World Kidney Day 2021
By Dr. Pallavi Shirsat
10% of the population worldwide is affected by chronic kidney disease (CKD) and more than 2 million people worldwide currently receive treatment with dialysis or a kidney transplant. Many more require treatment, but do not receive it. This is why the theme for World Kidney Day 2021 is “Kidney Health for Everyone Everywhere – Living Well with Kidney Disease,” which aims to increase education and awareness about effective symptom management and patient empowerment, with the ultimate goal of encouraging meaningful participation in every-day life.
Kidneys are complicated and amazing organs that do many tasks to keep us healthy. The main job of kidneys is to clean blood by removing toxins produced by daily bodily functions and remove excess water from our body. They also help control blood pressure by regulating salt and water balance in our body, produce red blood cells, and keep bones healthy by maintaining the calcium and phosphorus balance in blood and bones.
Your Kidneys – Did You Know?
- Make urine
- Remove wastes and extra fluid from your blood
- Control your body’s chemical balance
- Help control your blood pressure
- Help keep your bones healthy
- Help you make red blood cells
Chronic kidney disease (CKD)
Whenever the kidney function decreases to less than 60% and or we start seeing blood or protein in the urine and it does not improve for > 90 days, we call it chronic kidney disease CKD. The most common reason for CKD worldwide is diabetes, followed by hypertension. We are not all equal with regard to kidney disease and access to treatment. Some communities in both higher and lower income countries are at greater risk than others because of ethnic origin. African American, Hispanic and Asian populations are more at risk for kidney disease than Caucasians.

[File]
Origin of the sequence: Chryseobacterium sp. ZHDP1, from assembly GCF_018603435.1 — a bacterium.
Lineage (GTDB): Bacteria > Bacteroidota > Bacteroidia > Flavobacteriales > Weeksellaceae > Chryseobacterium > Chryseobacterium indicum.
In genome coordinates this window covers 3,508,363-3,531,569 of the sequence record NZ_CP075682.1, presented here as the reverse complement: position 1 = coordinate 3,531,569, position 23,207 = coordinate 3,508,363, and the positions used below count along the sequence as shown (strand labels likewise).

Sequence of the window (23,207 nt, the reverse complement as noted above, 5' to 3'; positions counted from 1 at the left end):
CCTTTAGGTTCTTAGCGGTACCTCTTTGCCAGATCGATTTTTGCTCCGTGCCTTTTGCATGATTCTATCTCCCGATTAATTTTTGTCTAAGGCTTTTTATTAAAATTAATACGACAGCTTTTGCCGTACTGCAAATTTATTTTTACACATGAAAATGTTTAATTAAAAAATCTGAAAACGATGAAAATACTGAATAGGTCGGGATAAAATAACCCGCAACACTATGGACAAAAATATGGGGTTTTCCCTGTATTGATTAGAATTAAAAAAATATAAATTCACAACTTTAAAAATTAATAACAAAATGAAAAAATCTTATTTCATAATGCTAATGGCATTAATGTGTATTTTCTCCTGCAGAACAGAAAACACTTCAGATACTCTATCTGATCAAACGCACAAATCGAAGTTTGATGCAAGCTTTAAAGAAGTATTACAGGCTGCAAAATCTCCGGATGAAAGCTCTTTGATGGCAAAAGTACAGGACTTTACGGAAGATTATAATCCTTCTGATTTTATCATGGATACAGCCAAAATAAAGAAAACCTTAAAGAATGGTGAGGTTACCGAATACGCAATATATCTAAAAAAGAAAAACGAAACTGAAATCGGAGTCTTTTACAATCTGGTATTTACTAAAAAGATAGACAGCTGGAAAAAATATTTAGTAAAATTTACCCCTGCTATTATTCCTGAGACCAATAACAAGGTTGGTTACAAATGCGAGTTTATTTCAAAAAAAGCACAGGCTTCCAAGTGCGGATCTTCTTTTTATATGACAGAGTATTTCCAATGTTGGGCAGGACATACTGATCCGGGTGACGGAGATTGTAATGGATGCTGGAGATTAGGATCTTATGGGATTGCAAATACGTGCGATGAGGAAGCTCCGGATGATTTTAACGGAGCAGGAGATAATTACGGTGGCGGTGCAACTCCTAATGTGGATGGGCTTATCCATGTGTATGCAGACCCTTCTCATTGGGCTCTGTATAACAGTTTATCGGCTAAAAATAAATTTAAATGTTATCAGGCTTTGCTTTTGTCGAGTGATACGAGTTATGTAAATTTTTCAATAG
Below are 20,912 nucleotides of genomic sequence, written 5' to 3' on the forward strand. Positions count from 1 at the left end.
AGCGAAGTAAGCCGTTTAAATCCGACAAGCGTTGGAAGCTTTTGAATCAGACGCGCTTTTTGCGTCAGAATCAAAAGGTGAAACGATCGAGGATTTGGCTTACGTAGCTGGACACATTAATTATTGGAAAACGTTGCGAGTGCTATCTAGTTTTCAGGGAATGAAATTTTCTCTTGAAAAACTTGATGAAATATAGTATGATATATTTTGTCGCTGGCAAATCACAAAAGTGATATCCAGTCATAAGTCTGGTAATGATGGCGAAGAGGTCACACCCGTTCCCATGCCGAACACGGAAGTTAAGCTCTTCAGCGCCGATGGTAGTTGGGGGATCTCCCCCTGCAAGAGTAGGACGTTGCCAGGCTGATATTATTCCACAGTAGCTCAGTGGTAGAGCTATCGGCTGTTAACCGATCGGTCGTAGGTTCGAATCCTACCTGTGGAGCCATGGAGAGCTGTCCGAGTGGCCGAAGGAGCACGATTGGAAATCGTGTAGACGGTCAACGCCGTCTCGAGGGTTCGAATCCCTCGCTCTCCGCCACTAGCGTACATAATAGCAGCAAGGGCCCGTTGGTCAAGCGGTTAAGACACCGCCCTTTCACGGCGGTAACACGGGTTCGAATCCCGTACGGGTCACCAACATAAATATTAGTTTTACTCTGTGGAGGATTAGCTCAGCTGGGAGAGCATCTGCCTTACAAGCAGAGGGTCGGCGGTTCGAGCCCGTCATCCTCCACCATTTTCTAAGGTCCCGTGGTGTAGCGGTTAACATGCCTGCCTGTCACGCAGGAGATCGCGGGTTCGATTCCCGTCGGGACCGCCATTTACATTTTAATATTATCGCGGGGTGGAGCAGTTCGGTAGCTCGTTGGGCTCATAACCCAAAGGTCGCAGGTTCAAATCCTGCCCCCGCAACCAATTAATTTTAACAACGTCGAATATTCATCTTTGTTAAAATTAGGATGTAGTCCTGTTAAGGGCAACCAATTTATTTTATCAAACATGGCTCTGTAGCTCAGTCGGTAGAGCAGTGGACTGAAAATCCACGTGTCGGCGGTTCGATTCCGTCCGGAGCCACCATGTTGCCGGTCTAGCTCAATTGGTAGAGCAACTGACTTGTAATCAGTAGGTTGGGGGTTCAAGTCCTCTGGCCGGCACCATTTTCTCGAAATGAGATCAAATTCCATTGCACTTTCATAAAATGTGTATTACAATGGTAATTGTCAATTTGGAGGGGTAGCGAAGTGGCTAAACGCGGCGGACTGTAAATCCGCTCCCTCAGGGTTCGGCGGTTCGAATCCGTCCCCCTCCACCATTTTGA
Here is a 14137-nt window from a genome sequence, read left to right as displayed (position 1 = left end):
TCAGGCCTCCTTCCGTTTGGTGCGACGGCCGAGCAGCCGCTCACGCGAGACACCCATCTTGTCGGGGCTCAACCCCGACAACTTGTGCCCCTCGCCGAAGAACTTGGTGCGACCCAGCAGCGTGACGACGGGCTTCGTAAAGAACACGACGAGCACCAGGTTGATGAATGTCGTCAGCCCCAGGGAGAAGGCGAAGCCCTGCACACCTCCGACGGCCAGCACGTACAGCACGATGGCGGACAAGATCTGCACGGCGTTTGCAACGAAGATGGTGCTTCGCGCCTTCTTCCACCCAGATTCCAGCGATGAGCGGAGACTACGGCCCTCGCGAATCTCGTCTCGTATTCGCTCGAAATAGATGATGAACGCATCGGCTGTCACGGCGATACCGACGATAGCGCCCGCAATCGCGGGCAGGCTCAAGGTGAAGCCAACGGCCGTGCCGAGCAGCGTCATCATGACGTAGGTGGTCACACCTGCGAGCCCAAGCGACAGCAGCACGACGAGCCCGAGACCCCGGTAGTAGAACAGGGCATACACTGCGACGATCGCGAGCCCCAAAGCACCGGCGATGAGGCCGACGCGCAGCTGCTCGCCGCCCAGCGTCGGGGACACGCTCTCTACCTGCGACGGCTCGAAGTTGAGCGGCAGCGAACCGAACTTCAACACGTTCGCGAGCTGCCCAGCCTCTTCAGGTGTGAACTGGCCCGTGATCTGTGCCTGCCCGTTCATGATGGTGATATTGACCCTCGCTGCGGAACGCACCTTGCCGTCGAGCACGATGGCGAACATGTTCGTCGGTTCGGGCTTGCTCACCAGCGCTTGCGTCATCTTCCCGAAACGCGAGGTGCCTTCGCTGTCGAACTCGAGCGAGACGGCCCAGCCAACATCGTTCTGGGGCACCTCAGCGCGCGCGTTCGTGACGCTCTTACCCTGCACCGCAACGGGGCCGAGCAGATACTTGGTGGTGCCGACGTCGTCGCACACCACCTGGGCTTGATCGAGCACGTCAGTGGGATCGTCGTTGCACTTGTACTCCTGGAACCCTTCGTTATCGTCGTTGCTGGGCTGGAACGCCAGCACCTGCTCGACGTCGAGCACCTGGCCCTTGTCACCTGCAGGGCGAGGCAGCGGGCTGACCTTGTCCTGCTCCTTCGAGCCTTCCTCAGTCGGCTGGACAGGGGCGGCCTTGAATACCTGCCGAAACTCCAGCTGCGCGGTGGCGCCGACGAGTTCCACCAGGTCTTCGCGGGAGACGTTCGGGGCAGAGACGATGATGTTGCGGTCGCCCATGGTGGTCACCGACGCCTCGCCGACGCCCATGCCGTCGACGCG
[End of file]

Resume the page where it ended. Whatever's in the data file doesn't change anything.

Are you at Risk?
- Do you have high blood pressure?
- Do you suffer from diabetes?
- Do you have a family history of kidney disease?
- Are you overweight?
- Do you smoke?
- Are you over 50 years?
- Are you of African, Hispanic or Asian origin?
If you answered yes to one or more of these questions, you should discuss your risk with your doctor – you may need testing for kidney disease! A simple blood and urine test will tell you whether or not you are suffering from kidney disease.
Did you know? A person can lose up to 90% of their kidney function before experiencing any symptoms of CKD!
Symptoms of kidney disease:
Most people with kidney disease have no symptoms of CKD. People with advanced kidney disease develop some symptoms like excessive fatigue, feeling tired, no energy, worsening shortness of breath, change in appetite, change in taste sensation, nausea/vomiting, blood-tinged or foamy urine.
What should you ask your doctor?
- What is my glomerular filtration rate (GFR)?
- What is my blood pressure (BP)?
- Is there any albumin (protein) in my urine?
- What is my blood glucose? (for people with diabetes)
- How can I keep my blood pressure and diabetes under control?
Know your numbers:
- BP: normal is < 120/80
- Diabetes control: HbA1C < 7
- There should not be any blood or protein in urine
Prevention of Kidney disease:
- Good blood pressure control
- Diabetes control
- Stop smoking
- Avoid Non steroidal anti inflammatory medications (NSAIDs) if you are at risk
- Drink plenty of water
- Weight loss if you are overweight (healthy BMI < 25)
- Regular exercise